The agreement would cover about 46,000 conductors, brakemen, engineers, firemen, hostlers, switchmen and yardmasters employed by the more than 30 railroads, including the Class Is, that bargain collectively through the NCCC. The contract would provide a 17 percent general wage increase over the life of the agreement, retain a cost-of-living adjustment and cap health-care contributions, according to the UTU.
Two-day turnaroundThe parties reached the tentative agreement two days after resuming negotiations Jan. 21. Contract talks, which began in November 2004, broke down in January 2007 over disagreements concerning new hire training and entry-level wages. The UTU later sued the NCCC in federal court, claiming a two-tier pay system and inadequate new hire training would hinder recruitment and retention efforts, and compromise safety.
Although bargaining presented many challenges, “our ability to successfully reach an agreement once again demonstrates that voluntary bargaining continues to work well in the rail industry,” said NCCC Chairman Robert Allen in a prepared statement.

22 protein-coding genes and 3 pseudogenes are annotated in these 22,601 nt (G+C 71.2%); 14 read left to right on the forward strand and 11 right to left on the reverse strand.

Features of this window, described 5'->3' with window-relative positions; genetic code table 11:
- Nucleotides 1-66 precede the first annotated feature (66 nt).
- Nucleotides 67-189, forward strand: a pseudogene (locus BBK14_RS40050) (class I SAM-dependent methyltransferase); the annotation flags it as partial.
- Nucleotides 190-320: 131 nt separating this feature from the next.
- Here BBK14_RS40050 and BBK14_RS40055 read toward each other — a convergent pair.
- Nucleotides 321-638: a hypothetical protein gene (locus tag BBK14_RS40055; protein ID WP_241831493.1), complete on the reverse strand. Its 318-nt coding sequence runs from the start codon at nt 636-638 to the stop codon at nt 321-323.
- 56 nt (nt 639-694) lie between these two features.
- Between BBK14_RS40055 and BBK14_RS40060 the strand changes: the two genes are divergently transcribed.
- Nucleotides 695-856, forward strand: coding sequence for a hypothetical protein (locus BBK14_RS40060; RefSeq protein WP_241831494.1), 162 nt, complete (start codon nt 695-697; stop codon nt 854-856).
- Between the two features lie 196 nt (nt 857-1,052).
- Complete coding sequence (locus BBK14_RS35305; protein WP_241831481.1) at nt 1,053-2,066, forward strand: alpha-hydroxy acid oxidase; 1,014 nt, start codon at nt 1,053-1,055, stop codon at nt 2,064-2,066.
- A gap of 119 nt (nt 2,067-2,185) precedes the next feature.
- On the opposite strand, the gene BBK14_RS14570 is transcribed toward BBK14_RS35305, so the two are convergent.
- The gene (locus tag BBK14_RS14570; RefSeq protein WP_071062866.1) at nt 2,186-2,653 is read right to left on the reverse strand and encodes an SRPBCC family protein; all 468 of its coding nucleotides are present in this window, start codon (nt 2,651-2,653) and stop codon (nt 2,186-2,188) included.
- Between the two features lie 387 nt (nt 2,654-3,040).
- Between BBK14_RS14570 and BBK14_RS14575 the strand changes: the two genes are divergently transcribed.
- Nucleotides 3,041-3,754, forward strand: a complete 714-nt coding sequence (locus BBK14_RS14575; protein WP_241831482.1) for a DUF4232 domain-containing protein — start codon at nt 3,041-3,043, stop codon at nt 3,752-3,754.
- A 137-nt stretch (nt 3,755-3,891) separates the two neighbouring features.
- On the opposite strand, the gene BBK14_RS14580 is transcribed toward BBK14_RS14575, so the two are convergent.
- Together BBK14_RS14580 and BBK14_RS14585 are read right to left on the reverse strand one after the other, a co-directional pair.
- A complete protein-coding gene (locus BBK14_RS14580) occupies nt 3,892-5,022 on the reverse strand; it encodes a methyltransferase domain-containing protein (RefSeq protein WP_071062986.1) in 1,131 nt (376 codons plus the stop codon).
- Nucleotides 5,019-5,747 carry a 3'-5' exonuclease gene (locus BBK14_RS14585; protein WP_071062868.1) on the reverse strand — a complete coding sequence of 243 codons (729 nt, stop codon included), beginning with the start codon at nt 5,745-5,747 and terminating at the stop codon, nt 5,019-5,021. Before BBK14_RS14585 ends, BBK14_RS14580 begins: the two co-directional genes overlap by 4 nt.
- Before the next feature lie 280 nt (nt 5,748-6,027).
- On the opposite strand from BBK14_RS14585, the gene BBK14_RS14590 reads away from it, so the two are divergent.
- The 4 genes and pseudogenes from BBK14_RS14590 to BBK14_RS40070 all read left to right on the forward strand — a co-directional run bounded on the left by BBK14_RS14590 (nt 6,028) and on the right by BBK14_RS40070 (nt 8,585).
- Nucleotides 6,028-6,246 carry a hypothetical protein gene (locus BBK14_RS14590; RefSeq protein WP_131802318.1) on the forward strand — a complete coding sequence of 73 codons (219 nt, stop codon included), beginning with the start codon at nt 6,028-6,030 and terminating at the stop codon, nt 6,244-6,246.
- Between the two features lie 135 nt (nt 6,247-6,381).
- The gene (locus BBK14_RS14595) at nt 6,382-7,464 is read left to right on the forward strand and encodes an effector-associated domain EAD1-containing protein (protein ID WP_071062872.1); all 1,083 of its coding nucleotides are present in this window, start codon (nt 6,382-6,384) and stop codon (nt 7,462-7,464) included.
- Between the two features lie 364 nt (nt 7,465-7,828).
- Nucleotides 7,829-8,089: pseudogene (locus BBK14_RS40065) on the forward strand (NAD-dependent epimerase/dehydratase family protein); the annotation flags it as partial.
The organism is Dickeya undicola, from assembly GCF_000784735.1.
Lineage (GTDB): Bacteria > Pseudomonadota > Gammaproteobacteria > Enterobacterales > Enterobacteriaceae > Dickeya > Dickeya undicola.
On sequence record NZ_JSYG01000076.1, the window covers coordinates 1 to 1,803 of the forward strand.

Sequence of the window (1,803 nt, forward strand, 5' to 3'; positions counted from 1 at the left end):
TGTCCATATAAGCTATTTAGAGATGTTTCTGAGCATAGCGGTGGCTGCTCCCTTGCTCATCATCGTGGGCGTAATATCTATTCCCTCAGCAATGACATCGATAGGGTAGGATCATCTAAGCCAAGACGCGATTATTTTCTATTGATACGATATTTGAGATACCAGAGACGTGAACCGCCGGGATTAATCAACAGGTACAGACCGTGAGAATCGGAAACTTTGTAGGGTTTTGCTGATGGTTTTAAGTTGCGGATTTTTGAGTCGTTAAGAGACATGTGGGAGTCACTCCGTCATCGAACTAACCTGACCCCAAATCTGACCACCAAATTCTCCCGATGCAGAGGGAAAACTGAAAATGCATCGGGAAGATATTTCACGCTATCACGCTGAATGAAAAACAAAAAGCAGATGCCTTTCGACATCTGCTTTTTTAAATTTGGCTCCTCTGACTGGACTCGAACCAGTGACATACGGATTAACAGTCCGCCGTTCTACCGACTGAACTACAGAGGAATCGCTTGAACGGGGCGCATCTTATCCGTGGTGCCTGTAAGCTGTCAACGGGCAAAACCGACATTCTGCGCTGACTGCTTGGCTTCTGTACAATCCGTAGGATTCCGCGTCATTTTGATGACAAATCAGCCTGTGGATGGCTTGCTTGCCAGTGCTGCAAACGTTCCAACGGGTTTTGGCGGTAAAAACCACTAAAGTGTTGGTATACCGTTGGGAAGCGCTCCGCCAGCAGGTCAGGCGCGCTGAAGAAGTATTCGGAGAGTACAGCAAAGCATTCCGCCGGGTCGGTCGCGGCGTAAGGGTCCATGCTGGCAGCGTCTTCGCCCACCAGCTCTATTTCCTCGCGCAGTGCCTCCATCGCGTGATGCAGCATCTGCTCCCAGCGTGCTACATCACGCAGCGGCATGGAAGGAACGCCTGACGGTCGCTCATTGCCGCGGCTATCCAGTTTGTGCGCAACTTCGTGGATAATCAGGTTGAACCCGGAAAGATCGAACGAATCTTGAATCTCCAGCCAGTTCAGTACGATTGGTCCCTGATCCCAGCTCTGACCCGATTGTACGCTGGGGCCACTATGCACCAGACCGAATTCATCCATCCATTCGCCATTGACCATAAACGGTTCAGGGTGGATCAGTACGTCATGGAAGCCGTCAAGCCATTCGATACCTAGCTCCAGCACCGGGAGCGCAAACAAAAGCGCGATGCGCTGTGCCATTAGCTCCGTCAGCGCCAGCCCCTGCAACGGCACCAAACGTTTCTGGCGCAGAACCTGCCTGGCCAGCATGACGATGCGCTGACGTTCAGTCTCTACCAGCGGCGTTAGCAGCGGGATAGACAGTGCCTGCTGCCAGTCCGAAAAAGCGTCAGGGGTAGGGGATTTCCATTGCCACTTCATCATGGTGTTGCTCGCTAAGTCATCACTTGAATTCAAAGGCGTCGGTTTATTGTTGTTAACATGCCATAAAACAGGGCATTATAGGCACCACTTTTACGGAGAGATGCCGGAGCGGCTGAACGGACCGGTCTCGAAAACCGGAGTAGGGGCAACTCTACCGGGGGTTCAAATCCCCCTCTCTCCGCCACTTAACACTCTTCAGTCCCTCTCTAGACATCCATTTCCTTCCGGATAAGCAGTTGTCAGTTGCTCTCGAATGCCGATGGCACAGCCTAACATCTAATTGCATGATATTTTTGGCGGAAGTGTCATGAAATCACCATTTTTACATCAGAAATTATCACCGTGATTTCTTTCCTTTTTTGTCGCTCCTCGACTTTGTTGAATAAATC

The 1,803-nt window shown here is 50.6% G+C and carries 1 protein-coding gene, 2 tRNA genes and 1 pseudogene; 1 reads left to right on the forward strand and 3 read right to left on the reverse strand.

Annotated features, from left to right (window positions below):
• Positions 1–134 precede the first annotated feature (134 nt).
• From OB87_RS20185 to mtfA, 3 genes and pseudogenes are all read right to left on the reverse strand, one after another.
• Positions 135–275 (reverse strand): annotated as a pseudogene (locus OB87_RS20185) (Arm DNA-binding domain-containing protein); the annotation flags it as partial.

Give-and-take bargaining efforts last month helped Canadian National Railway Co. reach a tentative four-year agreement with the UTU that would place virtually all the Class I’s U.S. train and engine-service employees under hourly rate contracts.
Expiring July 31, 2010, and retroactive to Aug. 1, 2006, the UTU pact would cover 600 conductors and brakemen at CN’s former Illinois Central and Chicago, Central & Pacific properties.
International Brotherhood of Electrical Workers- and United Steelworkers-
represented workers already blessed their CN contracts last month. Covering 3,000 track maintenance workers, the steelworkers’ pact includes wage increases, extended health-care benefits and a new post-retirement health program; covering 700 employees who maintain signals and communication systems, the electrical workers’ contract increases wages and improves benefits.
Meanwhile, Canadian Pacific Railway late last month reached a tentative three-year agreement with the Canadian Auto Workers and averted a strike set to launch on Jan. 29 — the day the current contract expired. The parties had been negotiating an agreement since October 2007. Pending ratification, the pact will cover 2,500 shopcraft workers through 2010.
Browse articles on rail labor on Progressive Railroading
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